We don’t want to step on anyone’s toes with this post. But marketing savvy doctors and skilled physician liaison people will agree about these common and costly mistakes. Nothing personal here—but we discover this business blunder all too often.
There’s about a million dollars in revenue on the line with a practice representative or physician liaison. You want to know that you’ve got the right (or wrong) person doing the job. This person is the guardian and manager of the professional referral system where patients are the lifeblood revenue stream to hospitals, specialty practices and multi-discipline groups. And it’s worth getting things right:
Here’s a brief but revealing tale—and a first-class, red-flag warning—that you have the wrong person in mind to be your physician liaison. We knew this wasn’t going to work when the practice rep candidate wanted to know how big their office was going to be. It’s not a trick Q&A; the work of a practice rep is in the field.
The first test is: What percentage of their time do they spend in the office? Answer: The right person is a ghost in the office. A physician liaison’s job is outside sales position. They may need a desk occasionally, but they definitely don’t need a big office.
Here are some additional clues, hints and flags to tell if your practice rep or physician liaison is right or wrong for the job.
A physician liaison is a sales rep, not a marketing person. And a good marketing person is not a salesperson. These are two distinctly different skill sets. It’s nearly impossible to find one person who does both jobs well. Do not task a salesperson with low-return admin tasks.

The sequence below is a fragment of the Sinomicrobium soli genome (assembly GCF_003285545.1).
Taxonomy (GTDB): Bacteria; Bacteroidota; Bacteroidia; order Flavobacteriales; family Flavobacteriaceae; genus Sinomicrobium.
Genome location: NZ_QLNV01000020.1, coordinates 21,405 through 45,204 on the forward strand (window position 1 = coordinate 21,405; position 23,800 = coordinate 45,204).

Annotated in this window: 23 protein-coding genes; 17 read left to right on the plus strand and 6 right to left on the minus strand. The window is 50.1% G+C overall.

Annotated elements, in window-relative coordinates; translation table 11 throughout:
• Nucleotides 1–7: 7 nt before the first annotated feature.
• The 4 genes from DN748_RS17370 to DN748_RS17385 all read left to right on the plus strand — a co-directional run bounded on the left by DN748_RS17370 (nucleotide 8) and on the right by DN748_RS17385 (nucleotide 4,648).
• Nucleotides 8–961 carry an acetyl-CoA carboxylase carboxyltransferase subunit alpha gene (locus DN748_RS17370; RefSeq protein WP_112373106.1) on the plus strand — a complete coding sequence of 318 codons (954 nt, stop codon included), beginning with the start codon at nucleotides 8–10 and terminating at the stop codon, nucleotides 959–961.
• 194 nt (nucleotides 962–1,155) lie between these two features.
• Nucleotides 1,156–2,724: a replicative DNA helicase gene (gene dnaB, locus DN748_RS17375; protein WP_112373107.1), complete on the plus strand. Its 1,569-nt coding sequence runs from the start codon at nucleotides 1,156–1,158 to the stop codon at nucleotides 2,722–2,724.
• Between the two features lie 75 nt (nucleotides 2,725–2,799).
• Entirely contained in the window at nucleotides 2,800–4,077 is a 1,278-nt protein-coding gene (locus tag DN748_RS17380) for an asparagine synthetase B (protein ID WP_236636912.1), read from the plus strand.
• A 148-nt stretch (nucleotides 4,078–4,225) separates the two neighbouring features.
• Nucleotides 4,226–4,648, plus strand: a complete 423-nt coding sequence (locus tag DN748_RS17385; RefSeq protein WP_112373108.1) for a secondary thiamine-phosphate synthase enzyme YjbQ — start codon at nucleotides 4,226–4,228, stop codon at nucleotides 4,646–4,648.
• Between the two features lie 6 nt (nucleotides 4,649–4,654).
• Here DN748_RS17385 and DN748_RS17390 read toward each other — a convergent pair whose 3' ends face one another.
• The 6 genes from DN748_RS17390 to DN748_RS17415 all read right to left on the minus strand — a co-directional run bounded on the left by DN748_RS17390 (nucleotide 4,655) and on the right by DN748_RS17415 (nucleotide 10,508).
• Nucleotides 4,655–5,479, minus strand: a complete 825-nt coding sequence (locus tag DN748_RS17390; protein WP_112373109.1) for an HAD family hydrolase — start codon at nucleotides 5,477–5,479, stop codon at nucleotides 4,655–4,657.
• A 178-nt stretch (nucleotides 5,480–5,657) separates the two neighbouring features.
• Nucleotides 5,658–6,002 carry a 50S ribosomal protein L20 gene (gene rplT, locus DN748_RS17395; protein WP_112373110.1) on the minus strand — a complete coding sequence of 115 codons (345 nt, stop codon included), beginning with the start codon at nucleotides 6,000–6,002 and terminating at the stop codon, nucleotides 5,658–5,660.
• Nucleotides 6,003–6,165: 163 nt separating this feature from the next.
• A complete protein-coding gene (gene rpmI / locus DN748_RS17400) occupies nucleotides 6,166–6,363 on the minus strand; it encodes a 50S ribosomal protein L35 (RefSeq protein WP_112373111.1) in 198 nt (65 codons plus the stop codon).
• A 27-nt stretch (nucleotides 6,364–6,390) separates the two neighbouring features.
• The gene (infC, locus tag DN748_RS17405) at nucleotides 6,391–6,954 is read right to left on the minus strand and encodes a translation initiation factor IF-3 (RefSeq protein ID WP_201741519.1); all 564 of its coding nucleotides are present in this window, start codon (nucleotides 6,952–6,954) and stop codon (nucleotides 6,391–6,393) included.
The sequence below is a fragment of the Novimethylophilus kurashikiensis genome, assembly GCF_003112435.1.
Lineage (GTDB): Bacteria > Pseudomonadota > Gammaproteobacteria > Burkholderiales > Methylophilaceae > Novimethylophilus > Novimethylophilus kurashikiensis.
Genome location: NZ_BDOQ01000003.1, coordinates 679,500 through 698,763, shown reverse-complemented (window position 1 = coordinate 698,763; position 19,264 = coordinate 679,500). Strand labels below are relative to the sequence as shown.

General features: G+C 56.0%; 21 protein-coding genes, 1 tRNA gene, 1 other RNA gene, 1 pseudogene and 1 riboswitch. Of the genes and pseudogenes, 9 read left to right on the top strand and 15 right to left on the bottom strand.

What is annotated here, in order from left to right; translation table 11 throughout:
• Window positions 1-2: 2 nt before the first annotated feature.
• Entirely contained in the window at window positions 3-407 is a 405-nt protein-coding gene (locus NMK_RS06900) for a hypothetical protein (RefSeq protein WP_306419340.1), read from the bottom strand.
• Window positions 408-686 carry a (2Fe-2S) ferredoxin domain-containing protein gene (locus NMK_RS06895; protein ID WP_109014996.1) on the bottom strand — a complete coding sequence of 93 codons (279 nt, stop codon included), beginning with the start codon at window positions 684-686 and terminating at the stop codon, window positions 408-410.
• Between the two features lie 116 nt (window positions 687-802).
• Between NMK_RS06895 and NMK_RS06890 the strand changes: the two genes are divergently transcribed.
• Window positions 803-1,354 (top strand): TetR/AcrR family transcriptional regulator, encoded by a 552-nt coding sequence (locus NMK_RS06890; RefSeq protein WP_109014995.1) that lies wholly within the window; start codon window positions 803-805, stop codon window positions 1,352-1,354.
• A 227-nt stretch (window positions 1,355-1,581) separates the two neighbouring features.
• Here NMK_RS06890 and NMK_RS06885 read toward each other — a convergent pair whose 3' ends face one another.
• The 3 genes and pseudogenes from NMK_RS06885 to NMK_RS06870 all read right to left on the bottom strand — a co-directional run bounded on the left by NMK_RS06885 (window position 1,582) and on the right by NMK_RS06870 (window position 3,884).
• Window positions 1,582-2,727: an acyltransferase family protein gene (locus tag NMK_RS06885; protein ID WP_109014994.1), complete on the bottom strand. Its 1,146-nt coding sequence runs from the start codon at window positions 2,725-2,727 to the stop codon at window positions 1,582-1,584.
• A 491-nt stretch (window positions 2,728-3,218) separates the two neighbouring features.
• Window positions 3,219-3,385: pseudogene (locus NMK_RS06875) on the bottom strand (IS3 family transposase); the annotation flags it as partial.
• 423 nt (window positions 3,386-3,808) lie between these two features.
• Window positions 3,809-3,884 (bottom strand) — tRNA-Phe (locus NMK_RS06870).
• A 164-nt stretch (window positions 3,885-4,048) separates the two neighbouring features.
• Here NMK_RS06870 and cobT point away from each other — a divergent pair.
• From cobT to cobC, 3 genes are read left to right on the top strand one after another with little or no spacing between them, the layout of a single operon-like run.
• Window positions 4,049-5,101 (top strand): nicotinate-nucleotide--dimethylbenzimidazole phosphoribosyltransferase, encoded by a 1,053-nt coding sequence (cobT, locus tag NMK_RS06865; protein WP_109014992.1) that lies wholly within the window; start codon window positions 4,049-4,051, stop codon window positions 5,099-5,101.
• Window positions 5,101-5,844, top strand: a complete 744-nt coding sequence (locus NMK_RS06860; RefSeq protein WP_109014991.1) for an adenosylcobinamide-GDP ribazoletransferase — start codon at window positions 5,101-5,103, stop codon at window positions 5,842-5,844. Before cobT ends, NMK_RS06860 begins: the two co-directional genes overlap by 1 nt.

Have a clear understanding of the job description and performance expectations. Excellence in a sales position is recognized by the achievement of specific new business—measured in revenue dollars—which they generate. On occasion, doctors and business managers mistake this outside sales position for a classic marketing person. Don’t judge their performance on “creating a brochure” or creative product for example, but on their performance in creating measurable new revenue.
It’s OK to be different from the traditional office culture. The usual and classic environment, and cultural expectation is where everyone has an administrative or clerical job, within the same office, and from 9AM to 5PM. You should allow that a rep’s “culture” is an opposite picture. A physician liaison is a hunter—a direct sales position—and not an in-office marketing person. Their work, and greatest value, is outside, talking with doctors and generating referrals.
The highest and best value of a practice rep or physician liaison is evident in the new business that they generate. Consider that an effective rep will typically be responsible for about a million dollars in practice revenue. To achieve that goal—and keep the inbound referral system flowing smoothly—a hospital or practice leadership recognizes that achieving new revenue goals are the primary test.
Successful physician liaison people will agree. They enjoy being out of the office and generating new business. And frankly, with a million bucks on the line, it would be an extremely expensive mistake to misunderstand what’s expected.